|Paddlefish a filter feeder|
The trouble with traditional filters is that they can’t do their job without clogging.
William & Mary ichthyologist Laurie Sanderson has a patent pending on a new type of filter that is designed to be clogless, or at least clog-resistant. The design is based on the fluid dynamics of filter-feeding fish. She is the author, along with several William & Mary undergraduates, of a paper presenting the novel fish filtration mechanisms in Nature Communications.
|Shad a filter feeder|
She used an ear, nose and throat endoscope, less than a millimeter in diameter. “What we saw right away was that fish mouths weren’t filtering the way we thought they were,” Sanderson said. The understanding at the time, which persists in many texts today, was that the black box structure acted as a dead-end sieve like a spaghetti strainer or a coffee filter.
“That’s not what we saw with the endoscope,” she said. “We saw fluid and particles moving parallel to the filter. By the early 2000s, we had combined the endoscopy with computational fluid dynamics and realized that a diversity of fish species were using crossflow filtration. However, this just created another puzzle, because the fish crossflow filter never clogs, even though industrial crossflow filters always clog."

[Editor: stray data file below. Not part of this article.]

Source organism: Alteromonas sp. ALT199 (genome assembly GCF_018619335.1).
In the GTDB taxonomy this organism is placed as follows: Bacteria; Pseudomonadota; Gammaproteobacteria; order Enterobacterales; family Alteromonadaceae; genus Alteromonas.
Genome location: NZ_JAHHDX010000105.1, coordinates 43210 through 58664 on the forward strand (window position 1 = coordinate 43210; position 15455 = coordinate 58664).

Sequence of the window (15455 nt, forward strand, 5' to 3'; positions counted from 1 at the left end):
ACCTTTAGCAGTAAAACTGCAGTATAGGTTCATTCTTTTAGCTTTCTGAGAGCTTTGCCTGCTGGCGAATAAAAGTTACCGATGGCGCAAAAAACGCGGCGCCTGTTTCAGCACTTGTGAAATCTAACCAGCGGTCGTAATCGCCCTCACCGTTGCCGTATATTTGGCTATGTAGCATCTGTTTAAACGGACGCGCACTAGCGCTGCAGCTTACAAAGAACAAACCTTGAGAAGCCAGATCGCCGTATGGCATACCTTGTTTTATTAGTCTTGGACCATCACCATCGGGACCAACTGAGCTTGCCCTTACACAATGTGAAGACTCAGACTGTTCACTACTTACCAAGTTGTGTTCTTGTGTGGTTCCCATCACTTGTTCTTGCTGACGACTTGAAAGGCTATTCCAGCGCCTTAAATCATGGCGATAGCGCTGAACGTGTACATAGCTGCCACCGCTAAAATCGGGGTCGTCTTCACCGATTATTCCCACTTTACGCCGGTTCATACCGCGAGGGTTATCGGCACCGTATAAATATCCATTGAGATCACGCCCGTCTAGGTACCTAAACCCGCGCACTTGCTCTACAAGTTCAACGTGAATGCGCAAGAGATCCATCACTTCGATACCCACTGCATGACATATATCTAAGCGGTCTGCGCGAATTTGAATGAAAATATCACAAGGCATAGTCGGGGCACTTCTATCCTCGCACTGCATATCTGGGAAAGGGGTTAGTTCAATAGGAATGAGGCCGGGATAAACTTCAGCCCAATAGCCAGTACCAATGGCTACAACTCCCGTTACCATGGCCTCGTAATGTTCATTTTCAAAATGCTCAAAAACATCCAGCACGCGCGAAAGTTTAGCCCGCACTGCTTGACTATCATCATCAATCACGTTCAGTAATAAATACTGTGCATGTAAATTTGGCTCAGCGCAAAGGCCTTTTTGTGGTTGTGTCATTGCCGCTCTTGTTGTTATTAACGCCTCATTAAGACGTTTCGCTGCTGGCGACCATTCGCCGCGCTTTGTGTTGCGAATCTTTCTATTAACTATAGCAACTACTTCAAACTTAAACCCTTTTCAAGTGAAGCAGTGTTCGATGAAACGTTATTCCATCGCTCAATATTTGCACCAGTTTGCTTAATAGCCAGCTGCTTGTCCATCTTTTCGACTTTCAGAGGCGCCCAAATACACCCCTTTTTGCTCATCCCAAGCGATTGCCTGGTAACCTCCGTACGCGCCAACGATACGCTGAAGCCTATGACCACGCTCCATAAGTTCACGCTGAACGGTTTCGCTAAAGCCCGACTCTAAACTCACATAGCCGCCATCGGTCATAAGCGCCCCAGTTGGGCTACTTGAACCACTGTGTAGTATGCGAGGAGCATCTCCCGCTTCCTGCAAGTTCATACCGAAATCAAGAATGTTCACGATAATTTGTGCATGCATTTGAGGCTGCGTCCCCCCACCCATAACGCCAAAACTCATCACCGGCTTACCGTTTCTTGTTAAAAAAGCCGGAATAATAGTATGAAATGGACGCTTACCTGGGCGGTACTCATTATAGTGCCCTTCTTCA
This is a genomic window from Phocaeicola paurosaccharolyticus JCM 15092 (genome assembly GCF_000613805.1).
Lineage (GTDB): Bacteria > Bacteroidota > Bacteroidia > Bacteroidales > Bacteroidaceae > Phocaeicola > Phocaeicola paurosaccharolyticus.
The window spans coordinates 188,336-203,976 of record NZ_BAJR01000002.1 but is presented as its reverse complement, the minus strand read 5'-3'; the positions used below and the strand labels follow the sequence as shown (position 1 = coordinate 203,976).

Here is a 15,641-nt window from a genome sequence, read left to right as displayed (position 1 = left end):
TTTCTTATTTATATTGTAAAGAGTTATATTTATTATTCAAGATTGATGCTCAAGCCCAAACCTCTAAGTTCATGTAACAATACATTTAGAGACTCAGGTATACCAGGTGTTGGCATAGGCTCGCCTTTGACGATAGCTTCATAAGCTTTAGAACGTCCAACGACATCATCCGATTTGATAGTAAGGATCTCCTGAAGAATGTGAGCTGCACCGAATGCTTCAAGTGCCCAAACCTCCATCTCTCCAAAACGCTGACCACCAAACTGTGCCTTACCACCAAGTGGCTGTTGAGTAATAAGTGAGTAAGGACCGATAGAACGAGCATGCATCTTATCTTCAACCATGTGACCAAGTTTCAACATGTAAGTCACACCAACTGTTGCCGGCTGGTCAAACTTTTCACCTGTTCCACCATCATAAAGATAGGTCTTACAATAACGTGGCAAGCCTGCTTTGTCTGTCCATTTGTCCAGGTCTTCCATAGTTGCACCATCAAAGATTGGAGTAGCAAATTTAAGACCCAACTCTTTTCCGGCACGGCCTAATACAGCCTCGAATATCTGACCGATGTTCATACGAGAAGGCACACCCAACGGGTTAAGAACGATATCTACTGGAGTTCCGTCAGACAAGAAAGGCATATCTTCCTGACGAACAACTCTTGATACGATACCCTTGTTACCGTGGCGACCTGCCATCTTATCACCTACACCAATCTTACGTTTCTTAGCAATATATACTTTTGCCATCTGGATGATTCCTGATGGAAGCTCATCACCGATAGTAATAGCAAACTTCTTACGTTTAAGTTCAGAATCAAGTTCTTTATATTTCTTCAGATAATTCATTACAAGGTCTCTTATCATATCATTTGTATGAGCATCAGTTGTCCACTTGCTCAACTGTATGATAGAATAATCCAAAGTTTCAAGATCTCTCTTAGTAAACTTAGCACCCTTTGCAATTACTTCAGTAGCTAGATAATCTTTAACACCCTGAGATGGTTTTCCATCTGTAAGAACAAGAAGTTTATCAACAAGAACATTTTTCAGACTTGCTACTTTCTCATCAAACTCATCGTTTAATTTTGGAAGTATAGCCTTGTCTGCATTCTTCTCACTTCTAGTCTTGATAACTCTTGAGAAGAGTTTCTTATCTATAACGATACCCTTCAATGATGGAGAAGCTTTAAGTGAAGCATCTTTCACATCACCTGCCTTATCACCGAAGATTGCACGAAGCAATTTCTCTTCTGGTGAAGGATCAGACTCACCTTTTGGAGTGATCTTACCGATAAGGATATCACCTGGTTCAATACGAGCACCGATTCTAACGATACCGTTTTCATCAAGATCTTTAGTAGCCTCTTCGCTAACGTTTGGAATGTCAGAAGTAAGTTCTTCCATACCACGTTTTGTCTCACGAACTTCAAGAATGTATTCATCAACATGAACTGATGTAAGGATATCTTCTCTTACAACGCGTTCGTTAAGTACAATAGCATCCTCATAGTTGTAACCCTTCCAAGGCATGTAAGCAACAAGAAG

|Whale Shark a filter feeder|
“The fish use these backward-facing steps and the resulting recirculation regions to manipulate and concentrate the particles,” she explained. The vortices also act as a “hydrodynamic tongue,” keeping the concentrated particles moving through the system — without clogging.Filtration is a very big process in a wide variety of industries. A breakthrough in a non-clogging filter would be a big deal, and potentially a huge money maker. But it sounds pretty tough. Fish mouths are moving and adaptive, but filters tend to be fixed. Making them adaptive would raise the level of complication quite substantially.
“This is something that potentially can be of use to industry,” Sanderson said. “Other filters use various kinds of knobs, baffles, ridges and corrugations. Engineers have been very clever in designing crossflow and other types of filters.”
Jason McDevitt, William & Mary’s director of technology transfer, notes that Sanderson’s design is different enough for it to get patent pending. Sanderson says that one advantage of her concept is that it could be used to design filters that would separate out particles in a controlled fashion, directing the particles in any desired direction.
Wombat-socho has "Rule 5 Sunday: Time Begins on Opening Day" ready for sampling at The Other McCain.